An above-ground solution for Wilshire traffic

MICHAEL WOO, a former L.A. city councilman, is a member of the Los Angeles City Planning Commission and teaches urban planning at USC and UCLA. CHRISTIAN PERALTA is managing editor of

THERE’S NO question that we need alternatives to sitting in L.A. traffic, and the Wilshire Boulevard corridor is as good a place as any to start.

While the continuation of the Red Line subway along Wilshire championed by Los Angeles Mayor Antonio Villaraigosa and others is a worthy goal, the project’s $5-billion cost is staggering. Even if the money is found, the 10 years it would take to construct is too long to wait for a solution to our worsening congestion there. Why not improve what’s already working on Wilshire: Metro Rapid Line 720, which boasts about 50,000 boardings a day between East L.A. and Santa Monica?

The Metropolitan Transportation Authority’s BRT (or “bus rapid transit”) experiment on Wilshire and in other parts of the city is like a bus system on steroids. In order to approximate the speed and capacity of a more expensive urban rail system, the Metro Rapid buses exploit their advantage over conventional MTA buses by scheduling more frequent service, fewer stops, coordination with subway station locations and even a device that extends a green light for an approaching bus.


Now, transit planners want to make the Metro Rapid system even more productive by installing a dedicated bus lane along Wilshire and implementing a prepaid fare system, similar to the Valley’s Metro Orange Line. These improvements could cut bus travel time between downtown Los Angeles and Santa Monica by an estimated 20% to less than 50 minutes, making a Wilshire BRT line competitive with a subway.

However, there are complaints about traffic problems and the temporary loss of business during construction. There are also concerns about the permanent loss of street parking if the curb lane is used for buses or, alternatively, the destruction of Wilshire’s signature planted median if center lanes are created for the buses. These objections are threatening to derail both the MTA’s current one-mile pilot project in West L.A. and the entire Wilshire plan.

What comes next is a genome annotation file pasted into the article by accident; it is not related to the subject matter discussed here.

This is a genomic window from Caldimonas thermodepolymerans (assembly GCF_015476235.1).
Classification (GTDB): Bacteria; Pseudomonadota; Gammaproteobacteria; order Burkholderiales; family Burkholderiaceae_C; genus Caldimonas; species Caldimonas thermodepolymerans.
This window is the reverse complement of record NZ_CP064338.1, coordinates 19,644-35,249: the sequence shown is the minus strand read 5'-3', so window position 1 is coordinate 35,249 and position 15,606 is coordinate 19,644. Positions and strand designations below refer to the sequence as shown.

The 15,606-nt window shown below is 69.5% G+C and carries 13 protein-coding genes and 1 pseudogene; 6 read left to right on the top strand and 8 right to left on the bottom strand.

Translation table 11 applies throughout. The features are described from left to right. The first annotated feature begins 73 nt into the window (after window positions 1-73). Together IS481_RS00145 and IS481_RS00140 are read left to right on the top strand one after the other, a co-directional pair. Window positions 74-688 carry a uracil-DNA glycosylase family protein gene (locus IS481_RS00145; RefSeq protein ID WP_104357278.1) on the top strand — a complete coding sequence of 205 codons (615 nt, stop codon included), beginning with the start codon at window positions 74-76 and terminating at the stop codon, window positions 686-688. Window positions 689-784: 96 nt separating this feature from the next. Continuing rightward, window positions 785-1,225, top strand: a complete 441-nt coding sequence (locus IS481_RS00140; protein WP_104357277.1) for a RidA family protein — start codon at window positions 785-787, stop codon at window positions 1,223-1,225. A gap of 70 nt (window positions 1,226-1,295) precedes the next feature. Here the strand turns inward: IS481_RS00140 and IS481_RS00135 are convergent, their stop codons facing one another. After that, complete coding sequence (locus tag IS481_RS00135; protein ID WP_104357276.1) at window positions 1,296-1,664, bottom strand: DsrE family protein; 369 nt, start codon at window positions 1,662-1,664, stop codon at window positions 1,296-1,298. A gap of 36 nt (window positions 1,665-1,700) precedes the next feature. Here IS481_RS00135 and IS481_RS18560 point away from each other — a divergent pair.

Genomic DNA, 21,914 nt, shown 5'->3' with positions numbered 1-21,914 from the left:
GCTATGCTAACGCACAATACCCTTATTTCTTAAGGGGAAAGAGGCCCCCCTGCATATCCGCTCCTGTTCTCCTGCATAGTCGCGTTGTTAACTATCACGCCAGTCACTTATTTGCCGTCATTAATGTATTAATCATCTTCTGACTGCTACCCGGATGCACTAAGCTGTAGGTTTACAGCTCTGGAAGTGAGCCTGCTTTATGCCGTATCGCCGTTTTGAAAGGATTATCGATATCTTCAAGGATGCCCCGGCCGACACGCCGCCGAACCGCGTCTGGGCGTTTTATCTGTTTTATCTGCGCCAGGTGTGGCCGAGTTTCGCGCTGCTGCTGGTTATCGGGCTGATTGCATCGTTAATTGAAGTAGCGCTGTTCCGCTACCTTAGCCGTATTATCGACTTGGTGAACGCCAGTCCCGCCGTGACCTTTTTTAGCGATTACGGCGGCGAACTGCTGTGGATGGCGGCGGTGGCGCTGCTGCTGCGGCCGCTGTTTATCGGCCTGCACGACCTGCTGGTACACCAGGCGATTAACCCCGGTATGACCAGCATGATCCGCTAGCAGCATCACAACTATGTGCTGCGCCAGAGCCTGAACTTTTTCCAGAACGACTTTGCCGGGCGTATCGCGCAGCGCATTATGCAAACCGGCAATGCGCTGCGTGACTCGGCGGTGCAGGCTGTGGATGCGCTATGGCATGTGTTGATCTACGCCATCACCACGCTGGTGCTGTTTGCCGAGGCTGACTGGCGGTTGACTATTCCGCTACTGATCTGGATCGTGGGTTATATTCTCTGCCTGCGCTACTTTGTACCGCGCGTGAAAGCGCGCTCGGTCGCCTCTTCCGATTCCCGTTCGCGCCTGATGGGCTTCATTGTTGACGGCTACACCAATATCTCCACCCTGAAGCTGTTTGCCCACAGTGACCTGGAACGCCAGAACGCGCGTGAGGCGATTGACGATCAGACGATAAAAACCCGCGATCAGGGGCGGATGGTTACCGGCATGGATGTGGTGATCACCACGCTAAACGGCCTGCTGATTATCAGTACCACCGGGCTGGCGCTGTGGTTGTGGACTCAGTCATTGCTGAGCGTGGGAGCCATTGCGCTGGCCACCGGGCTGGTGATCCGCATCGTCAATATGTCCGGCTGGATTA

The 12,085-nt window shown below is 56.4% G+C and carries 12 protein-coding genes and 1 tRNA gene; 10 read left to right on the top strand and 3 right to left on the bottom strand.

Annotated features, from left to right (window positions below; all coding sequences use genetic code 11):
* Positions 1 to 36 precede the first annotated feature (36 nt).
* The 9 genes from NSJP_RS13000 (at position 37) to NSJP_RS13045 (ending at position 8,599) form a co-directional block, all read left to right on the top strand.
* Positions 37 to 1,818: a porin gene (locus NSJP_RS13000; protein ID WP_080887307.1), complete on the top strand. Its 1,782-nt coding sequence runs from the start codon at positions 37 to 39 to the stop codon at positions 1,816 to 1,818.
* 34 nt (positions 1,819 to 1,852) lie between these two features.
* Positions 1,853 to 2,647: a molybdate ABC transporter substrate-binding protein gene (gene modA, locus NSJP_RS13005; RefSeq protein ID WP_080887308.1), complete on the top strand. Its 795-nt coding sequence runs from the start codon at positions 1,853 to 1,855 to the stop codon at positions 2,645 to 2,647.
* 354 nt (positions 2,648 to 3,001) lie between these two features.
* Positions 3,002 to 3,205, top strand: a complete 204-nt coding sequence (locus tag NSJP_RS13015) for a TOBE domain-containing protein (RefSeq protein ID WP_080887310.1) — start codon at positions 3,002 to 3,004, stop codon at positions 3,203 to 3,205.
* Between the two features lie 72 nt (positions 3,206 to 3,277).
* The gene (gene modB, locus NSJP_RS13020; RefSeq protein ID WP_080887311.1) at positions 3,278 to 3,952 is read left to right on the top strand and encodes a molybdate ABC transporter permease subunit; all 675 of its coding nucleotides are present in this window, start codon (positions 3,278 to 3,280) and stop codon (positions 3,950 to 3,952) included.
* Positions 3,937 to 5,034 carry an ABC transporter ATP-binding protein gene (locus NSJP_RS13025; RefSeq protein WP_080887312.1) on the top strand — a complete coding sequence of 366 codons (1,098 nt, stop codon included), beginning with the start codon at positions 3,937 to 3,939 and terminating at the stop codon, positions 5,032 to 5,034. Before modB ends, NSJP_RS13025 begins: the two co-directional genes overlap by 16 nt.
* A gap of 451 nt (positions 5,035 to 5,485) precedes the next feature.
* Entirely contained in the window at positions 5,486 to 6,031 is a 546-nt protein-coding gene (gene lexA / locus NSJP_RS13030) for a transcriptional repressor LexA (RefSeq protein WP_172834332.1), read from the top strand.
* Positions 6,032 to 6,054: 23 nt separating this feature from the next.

Local officials now considering the fate of the bus lane ought to look at how Bogota, Colombia — a metropolis of nearly 7 million residents — tackled its traffic problems. Former Mayor Enrique Peñalosa spearheaded a 300-mile system of bus lanes, bicycle paths and pedestrian streets that is widely credited with dramatically reducing urban traffic. By 2005, there was a 32% reduction in commute times and a 40% drop in air pollution, according to one study.

The success in Bogota has shown that bus rapid transit is a proven solution for moving people efficiently. New York and San Francisco, cities with mature rail systems, have recently announced plans to build bus rapid transit lines using dedicated lanes. All this suggests that before we consider spending $5 billion — and waiting at least 10 years — for a subway, Los Angeles should be investing a fraction of that sum to create a first-class BRT system on Wilshire by the end of 2008.

The MTA estimates that it would cost $232 million to complete the dedicated lane on Wilshire. The savings over a subway system would be more than enough to justify spending money on replacement parking, traffic management, transitional assistance for affected businesses and more trees to replace the planted medians.

Dedicating road space to bus riders makes transit work better for everyone, and it ultimately benefits motorists by reducing the number of cars on the road. Instead of caving into parochial interests, county and city officials should push for dedicated lanes along all of Wilshire Boulevard.